From the very first night of camp, I learned and grew alongside my team, eventually building and shipping an Android app. There was my roommate Christina, a witty gamer from Minnesota. There was Edwin, a hilarious Code2040 Fellow currently interning down at Intuit. There was Tuan, a determined student who relentlessly asked questions and learned as much as he could from everyone he met. When he read his Android development book at dinner and coded at breakfast, it pushed us to work as hard as he did, too. Together, we made up team Unagi, a name that came from the Friends episode where Ross says that unagi is a state of total awareness (and we also all like grilled eel.) I spent this sleepless week with them learning, crying, and laughing, and would not have had it any other way.
Though I had worked on teams before, it had been for short 12-48 hour hackathons, rather than for a whole week using a language or technology no one on the team had ever used before. This week, there was more time to communicate, work, and learn, which meant that, in order to help those around me understand my code, I had to understand it fully so I could explain it to them. Though slightly aggravating at the time, it made us all better in the long run. The app that we built used the Twitter API to create tweets when the user added a task or goal to their list, and then tweeted failure or success tweets based on if they achieved their goal within the number of days that they said they will.
In our demo on the last day, we explained our app as using your social circle to hold yourself accountable. Presenting to so many Tweeps (Twitter employees) was one of the highlights of the week because it really showed how far we had come since the first day in terms of Android development and coming together as a team. We saw many of the engineers, managers, and executives who had mentored us throughout the week, and the feeling in the demo room was indescribable. Watching us present, they seemed to radiate warm fuzzies and supportive vibes.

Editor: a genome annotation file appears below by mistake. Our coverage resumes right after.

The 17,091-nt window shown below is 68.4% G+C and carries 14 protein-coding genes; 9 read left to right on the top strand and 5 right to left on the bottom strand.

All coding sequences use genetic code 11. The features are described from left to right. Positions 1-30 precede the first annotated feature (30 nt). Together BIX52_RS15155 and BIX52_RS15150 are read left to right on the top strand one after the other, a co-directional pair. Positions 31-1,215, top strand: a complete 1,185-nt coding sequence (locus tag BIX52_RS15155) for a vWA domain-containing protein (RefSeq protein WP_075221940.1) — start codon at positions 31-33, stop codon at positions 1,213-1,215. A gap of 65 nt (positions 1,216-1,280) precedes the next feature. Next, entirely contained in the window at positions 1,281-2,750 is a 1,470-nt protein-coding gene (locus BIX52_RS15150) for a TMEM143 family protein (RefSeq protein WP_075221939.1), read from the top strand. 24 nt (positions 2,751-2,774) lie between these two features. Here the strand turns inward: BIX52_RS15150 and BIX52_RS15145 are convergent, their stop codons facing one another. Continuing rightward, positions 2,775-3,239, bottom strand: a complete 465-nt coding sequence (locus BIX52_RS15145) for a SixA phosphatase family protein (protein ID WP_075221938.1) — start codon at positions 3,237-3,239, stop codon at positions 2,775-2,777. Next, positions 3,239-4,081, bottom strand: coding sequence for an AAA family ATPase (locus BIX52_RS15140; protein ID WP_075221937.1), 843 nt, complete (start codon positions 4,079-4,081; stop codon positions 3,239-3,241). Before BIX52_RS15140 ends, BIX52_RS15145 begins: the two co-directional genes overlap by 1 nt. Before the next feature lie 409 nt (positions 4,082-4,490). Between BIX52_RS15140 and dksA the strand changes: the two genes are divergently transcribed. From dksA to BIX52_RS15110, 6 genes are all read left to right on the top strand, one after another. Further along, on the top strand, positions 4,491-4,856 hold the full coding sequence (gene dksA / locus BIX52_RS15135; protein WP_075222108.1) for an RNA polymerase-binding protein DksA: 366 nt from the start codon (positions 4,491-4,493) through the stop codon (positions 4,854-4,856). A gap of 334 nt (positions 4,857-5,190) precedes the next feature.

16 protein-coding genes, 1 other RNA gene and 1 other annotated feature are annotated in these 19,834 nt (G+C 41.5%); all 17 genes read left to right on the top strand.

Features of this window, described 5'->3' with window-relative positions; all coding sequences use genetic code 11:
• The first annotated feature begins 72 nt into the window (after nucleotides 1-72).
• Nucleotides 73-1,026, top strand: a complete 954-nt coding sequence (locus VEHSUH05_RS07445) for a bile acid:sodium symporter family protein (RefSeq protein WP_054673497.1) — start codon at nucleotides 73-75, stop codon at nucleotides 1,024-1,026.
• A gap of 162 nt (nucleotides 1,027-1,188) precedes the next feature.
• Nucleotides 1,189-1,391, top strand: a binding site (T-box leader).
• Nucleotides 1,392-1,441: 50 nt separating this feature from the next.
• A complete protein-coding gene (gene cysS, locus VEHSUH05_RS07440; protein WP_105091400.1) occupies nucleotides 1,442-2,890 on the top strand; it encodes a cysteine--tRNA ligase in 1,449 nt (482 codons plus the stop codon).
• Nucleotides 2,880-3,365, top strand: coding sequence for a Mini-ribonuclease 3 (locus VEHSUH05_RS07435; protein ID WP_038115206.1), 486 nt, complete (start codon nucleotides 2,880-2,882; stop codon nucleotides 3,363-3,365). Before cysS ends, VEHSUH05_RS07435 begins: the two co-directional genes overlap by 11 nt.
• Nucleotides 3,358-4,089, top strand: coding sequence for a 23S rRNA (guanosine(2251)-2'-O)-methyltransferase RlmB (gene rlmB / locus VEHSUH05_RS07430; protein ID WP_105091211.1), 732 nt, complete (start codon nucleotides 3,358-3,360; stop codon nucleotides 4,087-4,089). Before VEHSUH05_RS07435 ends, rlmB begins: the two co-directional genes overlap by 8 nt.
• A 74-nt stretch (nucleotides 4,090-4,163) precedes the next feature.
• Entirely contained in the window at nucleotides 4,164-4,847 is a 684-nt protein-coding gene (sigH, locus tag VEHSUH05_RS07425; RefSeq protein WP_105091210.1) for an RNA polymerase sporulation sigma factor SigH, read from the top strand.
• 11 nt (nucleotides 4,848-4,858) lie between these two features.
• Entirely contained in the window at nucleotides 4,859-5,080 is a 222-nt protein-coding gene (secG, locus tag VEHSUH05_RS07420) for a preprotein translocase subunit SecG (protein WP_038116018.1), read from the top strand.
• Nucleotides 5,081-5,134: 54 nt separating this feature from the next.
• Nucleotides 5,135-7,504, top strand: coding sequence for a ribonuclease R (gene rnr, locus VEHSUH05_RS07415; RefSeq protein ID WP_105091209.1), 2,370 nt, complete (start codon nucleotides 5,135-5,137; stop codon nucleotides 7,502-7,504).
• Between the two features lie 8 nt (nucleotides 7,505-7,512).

Together, we learned the value of working with people from different schools and backgrounds. Some of us have summer internships, some are doing side projects at home, and some are doing research or taking summer classes, but everyone is hardworking and passionate. At the end of that short week, we had gained new perspectives, new ideas, and new friends.
Early Bird Camp reminded me that the only dumb question is the one left unasked. By asking questions and by making simple small talk with people in the lunch line or the elevator, I gained new perspectives and glimpses into tech culture not just in San Francisco and Silicon Valley, but from around the country and even the world. I learned about other students’ college experiences, engineers’ experiences in general, and more.
My week away from PubNub at Twitter was not easy, but I did not expect it to be. It required work outside of the eight-hours of Android instruction, and lots of StackOverflow-ing. It took splitting off from the group to work alone with cups and cups of coffee, and then meeting up a few hours later to go over progress, design. Despite the stress, intensity, and steep learning curve, the students, mentors, panelists, and organizers came together in the most supportive and welcoming environment. Working to build an Android app alongside intelligent and strong students really pushed me to learn for the long-term, as well as to apply what I learned outside of the classroom setting. As one camper put it, every team member was a leader, and it was difficult at times to know when to be a leader and when to be a follower. I can not wait to use these new skills (both technical and non-technical) while at PubNub, so stay tuned for the next Android app tutorial in this two-part series!